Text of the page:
After A Lot Of Reps

IMG_5488After  "Hope"

In case you haven't noticed, my posts have been few and far between. Yet others have certainly picked up where I left off -- which speaks volumes about the type of community we foster here at CFSC. The post I'm sharing with you today comes courtesy of author Bill Hayes, who is currently writing a book on the history of exercise. The following is something I think most of us athletes can relate to -- especially those who have been at it for years.
- Dahlberg
If only I had read Plato. That's what I thought when I saw my MRI: 28 images, impossible to deny, of a torn rotator cuff muscle -- a consequence of years of weightlifting... Plato could have warned me. In "The Republic," he advises "temperance" in physical training, likening it to learning music and poetry. Keep it "simple and flexible," as in all things, don't overdo. Follow this course, and you will remain "independent of medicine in all but extreme cases."
Plato was an athlete, particularly skilled as a wrestler... So good a wrestler was Plato that he reportedly competed at the Isthmian Games (comparable to the Olympics), and continued wrestling into adulthood. Ensconced at the academy, he spoke strongly on behalf of the virtues of physical education. He felt that one could balance physical training with "cultivating the mind," exercising "the intellect in study." The goal "is to bring the two elements into tune with one another by adjusting the tension of each to the right pitch." Equal parts thought and sweat...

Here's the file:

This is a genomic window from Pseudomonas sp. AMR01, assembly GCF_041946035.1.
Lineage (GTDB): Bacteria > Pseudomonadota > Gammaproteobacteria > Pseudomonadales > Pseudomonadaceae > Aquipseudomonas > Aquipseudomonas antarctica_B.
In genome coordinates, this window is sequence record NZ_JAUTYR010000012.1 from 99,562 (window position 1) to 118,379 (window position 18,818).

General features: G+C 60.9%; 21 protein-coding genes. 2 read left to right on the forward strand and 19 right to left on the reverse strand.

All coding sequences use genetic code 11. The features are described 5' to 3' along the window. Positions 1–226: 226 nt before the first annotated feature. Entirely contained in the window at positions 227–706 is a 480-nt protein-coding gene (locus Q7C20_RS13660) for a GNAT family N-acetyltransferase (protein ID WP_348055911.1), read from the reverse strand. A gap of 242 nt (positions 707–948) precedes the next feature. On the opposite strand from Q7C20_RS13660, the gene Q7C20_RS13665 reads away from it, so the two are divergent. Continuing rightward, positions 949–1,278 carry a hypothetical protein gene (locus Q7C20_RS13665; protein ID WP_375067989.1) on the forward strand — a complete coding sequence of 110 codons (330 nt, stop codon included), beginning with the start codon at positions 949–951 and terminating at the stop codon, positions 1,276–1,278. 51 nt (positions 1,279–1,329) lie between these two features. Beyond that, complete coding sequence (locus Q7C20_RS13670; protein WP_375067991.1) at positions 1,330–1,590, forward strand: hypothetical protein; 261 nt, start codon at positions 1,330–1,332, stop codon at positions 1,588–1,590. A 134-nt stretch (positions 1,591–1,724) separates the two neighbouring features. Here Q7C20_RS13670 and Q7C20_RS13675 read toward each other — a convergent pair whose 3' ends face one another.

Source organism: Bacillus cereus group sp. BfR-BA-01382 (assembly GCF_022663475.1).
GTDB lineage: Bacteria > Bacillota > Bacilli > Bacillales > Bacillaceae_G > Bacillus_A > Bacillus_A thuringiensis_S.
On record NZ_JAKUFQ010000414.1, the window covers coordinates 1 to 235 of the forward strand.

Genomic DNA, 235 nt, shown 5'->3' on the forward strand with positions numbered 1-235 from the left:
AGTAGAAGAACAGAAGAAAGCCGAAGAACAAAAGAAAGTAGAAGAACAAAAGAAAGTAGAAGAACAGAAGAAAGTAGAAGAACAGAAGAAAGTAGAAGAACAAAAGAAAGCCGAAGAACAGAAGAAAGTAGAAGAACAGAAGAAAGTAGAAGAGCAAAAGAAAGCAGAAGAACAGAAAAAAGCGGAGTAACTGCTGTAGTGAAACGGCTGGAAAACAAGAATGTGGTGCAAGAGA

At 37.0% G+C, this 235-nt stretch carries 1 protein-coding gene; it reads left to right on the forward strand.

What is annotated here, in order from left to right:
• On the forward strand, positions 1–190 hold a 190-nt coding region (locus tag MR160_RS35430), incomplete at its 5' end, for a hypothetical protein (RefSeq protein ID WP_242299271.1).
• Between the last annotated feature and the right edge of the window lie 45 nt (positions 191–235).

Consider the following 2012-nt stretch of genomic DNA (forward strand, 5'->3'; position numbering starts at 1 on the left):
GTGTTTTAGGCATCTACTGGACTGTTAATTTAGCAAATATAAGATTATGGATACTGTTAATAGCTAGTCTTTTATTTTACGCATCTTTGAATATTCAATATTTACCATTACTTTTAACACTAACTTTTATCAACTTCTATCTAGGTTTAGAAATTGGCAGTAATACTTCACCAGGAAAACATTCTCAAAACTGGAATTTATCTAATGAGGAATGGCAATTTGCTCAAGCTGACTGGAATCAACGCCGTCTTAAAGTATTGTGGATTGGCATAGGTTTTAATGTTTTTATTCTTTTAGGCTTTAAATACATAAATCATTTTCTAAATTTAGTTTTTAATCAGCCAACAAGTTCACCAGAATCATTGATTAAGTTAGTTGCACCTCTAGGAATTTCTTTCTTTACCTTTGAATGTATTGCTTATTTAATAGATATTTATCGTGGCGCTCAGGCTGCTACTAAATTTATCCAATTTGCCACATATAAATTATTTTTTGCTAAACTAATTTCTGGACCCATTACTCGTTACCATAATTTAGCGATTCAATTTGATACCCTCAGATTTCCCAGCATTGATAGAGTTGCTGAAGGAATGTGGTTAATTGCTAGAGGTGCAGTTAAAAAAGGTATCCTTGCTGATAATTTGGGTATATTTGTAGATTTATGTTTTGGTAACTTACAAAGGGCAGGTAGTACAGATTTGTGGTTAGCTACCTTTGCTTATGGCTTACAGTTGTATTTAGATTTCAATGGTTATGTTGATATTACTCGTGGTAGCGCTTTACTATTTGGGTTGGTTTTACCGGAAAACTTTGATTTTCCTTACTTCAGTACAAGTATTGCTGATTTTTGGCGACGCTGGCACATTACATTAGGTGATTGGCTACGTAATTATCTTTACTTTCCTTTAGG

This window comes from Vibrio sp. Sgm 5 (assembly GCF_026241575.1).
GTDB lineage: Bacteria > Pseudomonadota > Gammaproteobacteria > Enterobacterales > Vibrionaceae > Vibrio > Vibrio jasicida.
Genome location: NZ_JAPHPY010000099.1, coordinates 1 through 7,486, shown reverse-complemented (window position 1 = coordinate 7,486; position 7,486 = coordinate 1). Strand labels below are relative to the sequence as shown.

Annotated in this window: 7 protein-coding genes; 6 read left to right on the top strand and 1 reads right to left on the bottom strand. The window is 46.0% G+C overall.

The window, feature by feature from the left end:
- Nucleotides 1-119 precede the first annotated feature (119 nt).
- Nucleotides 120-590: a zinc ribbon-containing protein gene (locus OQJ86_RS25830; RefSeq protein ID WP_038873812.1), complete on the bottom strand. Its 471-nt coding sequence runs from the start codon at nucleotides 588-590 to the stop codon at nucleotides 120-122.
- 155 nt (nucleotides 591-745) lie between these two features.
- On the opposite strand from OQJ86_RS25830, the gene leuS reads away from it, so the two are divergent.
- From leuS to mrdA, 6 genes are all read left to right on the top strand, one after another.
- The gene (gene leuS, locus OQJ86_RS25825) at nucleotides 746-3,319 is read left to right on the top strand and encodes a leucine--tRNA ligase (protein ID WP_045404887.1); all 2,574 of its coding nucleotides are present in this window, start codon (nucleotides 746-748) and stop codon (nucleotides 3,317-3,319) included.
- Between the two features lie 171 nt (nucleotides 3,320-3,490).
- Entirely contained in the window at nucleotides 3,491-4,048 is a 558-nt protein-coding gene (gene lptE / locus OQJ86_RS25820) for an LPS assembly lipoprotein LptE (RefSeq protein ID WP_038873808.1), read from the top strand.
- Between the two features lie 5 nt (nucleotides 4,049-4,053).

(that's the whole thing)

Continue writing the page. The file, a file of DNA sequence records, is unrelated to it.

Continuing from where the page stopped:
As one can see most obviously in gifted athletes and performers, the body itself can be a source of knowledge -- coordination, grace, agility, stamina, skill -- both intuitive and learned... Of course there is the risk of taking things too far. Again, from "The Republic": "Excessive emphasis on athletics produces an excessively uncivilized type, while a purely literary training leaves a man indecently soft."
Even if I'd been sitting at Plato's feet as a young man, I would not have listened. Back then, looking good and getting bigger mattered most... Alas, today I'm paying a price in frayed muscle tendons. But in my aches and pains I am choosing to see wisdom gained... I have pressed pause... and stepped away from the heavy weights for a time. Now it is Plato's body to which I aspire.
* Something tells me Mr. Hayes should have done more mobility work.

For time:
100 Ball slams, 30lb ball
Run 400 meters
100 Wall ball shots, 20lb ball
Run 400 meters
100  Pull-ups
Run 400 meters